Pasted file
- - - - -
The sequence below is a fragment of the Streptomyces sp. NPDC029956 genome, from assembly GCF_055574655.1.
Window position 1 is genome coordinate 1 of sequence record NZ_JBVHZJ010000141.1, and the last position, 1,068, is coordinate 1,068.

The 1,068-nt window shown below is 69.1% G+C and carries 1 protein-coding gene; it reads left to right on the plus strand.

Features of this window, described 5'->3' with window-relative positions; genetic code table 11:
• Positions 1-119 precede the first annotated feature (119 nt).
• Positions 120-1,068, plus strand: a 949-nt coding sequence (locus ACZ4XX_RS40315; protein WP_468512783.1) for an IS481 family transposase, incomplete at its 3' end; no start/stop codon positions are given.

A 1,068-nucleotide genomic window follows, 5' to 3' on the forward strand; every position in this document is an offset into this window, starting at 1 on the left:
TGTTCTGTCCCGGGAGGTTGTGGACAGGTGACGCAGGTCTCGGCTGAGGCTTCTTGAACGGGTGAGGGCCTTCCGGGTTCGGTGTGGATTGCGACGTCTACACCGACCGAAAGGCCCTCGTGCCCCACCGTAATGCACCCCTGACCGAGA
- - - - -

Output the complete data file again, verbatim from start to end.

The sequence below is a fragment of the Streptomyces sp. NPDC029956 genome, from assembly GCF_055574655.1.
Window position 1 is genome coordinate 1 of sequence record NZ_JBVHZJ010000141.1, and the last position, 1,068, is coordinate 1,068.

The 1,068-nt window shown below is 69.1% G+C and carries 1 protein-coding gene; it reads left to right on the plus strand.

Features of this window, described 5'->3' with window-relative positions; genetic code table 11:
• Positions 1-119 precede the first annotated feature (119 nt).
• Positions 120-1,068, plus strand: a 949-nt coding sequence (locus ACZ4XX_RS40315; protein WP_468512783.1) for an IS481 family transposase, incomplete at its 3' end; no start/stop codon positions are given.

A 1,068-nucleotide genomic window follows, 5' to 3' on the forward strand; every position in this document is an offset into this window, starting at 1 on the left:
TGTTCTGTCCCGGGAGGTTGTGGACAGGTGACGCAGGTCTCGGCTGAGGCTTCTTGAACGGGTGAGGGCCTTCCGGGTTCGGTGTGGATTGCGACGTCTACACCGACCGAAAGGCCCTCGTGCCCCACCGTAATGCACCCCTGACCGAGA